(Beyond Pesticides, May 23, 2008) In the midst of dramatically declining bee populations, the German Office for Consumer Protection and Food Safety (BVD) has suspended the approval of eight toxic insecticides believed to be responsible for the fate of these important pollinators. The suspended products include pesticides containing imidacloprid and clothianidin, the majority of which are produced by Bayer Company and have been suspected for years of contributing to declining bee populations.France banned the use of imidacloprid on corn and sunflowers in 1999, and rejected Bayer’s application for clothianidin this year.
Despite the call for prohibition of imidacloprid from German apiarists and environmental groups as early as 2004, a crisis in bee populations–a reported 50-60% loss, finally forced the government to take action. The U.S., where these products are still approved for use, has also been experiencing extremely alarming rates of bee colony collapse, while areas away from cropland have thriving bee populations.
Imidacloprid and clothianidin are both neonicotinoids, meaning that they target nerve cells in a similar way to nicotine, acting as neurotoxins to sucking insects such as beetles and aphids. Clothianidin was approved for use in the U.S. in 2003 as a seed treatment for corn and canola, despite the fact that the EPA acknowledges it is “highly toxic to honey bees.” Imidacloprid has been approved for use in the U.S. since 1994 for soil, seed and foliar uses and is commonly used on rice, cereal, maize, potatoes, vegetables, sugar beets, fruit, cotton, and hops. It is also approved for non-dietary uses on turf, ornamentals, buildings (termites), and cats and dogs (fleas). These two products account for over $1.25 billion in global annual sales for Bayer.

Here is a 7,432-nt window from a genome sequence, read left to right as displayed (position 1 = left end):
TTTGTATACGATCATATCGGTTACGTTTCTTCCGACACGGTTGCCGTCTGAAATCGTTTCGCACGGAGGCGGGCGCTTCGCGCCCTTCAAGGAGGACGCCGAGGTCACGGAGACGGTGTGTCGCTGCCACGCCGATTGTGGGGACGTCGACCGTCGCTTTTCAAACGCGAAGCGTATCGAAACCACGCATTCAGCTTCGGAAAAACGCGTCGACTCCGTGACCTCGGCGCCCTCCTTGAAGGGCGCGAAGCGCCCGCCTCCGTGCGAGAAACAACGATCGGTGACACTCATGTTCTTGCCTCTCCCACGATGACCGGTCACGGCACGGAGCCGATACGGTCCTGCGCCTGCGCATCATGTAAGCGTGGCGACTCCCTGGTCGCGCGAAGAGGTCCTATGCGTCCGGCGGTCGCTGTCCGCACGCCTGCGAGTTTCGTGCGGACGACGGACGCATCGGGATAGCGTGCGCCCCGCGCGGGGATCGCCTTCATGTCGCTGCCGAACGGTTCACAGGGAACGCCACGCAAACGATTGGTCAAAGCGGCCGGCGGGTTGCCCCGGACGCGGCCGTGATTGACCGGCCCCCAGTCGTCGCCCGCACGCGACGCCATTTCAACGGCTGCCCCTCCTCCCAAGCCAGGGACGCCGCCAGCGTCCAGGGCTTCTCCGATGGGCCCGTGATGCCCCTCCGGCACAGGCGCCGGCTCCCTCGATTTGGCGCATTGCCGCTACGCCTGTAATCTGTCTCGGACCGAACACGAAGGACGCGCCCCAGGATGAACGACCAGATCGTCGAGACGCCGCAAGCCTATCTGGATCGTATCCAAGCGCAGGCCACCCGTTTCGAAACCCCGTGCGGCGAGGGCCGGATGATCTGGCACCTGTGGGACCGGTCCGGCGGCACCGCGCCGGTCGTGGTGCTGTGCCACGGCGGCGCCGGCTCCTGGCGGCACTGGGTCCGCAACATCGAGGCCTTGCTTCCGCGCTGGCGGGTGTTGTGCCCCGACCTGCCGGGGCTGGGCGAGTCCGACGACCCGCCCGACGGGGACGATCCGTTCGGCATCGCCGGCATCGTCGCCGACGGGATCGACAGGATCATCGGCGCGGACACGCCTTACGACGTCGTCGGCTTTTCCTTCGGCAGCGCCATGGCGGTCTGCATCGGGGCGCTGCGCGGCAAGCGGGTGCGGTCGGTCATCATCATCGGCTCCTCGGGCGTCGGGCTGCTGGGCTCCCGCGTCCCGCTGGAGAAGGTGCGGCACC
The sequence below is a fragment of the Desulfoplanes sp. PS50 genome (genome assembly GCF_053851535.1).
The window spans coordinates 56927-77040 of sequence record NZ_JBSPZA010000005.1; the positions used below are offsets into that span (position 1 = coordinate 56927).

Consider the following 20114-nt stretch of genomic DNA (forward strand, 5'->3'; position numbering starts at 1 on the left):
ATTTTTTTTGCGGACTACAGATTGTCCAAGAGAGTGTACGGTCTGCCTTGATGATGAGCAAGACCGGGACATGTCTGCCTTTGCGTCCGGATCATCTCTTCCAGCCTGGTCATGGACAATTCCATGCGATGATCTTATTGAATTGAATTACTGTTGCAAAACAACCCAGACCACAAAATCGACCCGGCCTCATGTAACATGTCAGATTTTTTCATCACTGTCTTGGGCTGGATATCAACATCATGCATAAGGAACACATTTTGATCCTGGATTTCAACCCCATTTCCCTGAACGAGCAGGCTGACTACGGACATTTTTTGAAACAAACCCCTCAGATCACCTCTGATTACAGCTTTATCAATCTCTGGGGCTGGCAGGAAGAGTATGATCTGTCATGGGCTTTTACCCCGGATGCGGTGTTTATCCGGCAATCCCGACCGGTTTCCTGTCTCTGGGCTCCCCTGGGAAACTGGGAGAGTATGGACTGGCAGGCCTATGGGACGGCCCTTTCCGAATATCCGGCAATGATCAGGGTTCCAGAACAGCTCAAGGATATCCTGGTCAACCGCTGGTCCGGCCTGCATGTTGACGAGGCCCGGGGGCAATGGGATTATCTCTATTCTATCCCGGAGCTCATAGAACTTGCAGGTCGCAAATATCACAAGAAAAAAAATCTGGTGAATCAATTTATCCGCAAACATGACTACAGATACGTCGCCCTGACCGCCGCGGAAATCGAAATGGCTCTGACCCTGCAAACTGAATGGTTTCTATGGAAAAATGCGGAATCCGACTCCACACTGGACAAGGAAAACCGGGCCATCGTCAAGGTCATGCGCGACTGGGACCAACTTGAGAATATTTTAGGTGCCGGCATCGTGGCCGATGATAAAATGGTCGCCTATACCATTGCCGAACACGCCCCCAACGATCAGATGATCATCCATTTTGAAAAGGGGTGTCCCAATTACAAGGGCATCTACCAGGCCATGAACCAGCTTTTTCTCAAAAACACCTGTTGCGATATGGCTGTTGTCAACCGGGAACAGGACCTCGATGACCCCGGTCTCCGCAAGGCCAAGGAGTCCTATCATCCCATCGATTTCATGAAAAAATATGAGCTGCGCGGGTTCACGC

As the global bee crisis mounts, chemical industry officials insisted yesterday at a meeting of the Pesticide Programs Dialogue Committee there is no link between the use of neonicotinoids and colony collapse, citing a lack of scientific evidence. However, imidacloprid has been linked to neural effects in honeybees, including disruptions in mobility, navigation, and feeding behavior. Studies in France (2004) and Italy (2003) both found that imidacloprid caused deleterious effects in honeybees including reduced foraging, disorientation and inability to return to their hives. Maryann Frazier, a senior extension associate in Penn State University’s entomology department said last year that researchers at Penn State and the U.S. Department of Agriculture found that while they cannot tie colony collapse to any single factor, they have zeroed in on a new, unnamed pathogen found in the dead bees, and on the role of pesticides.
Honeybees pollinate over 130 crops, and contribute over $15 billion in annual crop sales in the U.S. alone. It is estimated that 1.1 million bee colonies in the U.S. died last year, which is almost 50% higher than usual annual losses. (Daily Green) This global crisis provides an opportunity for the U.S. to lead the way with France and Germany in protecting our pollinators, an important component of our environment and food system. However, both imidacloprid and clothianidin remain approved for use in the U.S.
TAKE ACTION: The fact that numerous registered pesticides are harmful and/or lethal to the very pollinators we depend upon for a prolific food system indicates there are fundamental problems with the pesticide regulatory system. Contact your U.S. Representative and U.S. Senators and ask them to tell EPA to protect the pollinators and suspend the use of imidacloprid and clothianidin-containing chemicals until good data is available that proves they are not contributing to the die-off of bee populations. Tell them we cannot afford to wait!
The full list of suspended products in Germany is: Antarc (ingredient: imidacloprid; produced by Bayer), Chinook (imidacloprid; Bayer), Cruiser (thiamethoxam; Syngenta), Elado (clothianidin; Bayer), Faibel (imidacloprid; Bayer), Mesurol (methiocarb; Bayer) and Poncho (clothianidin; Bayer).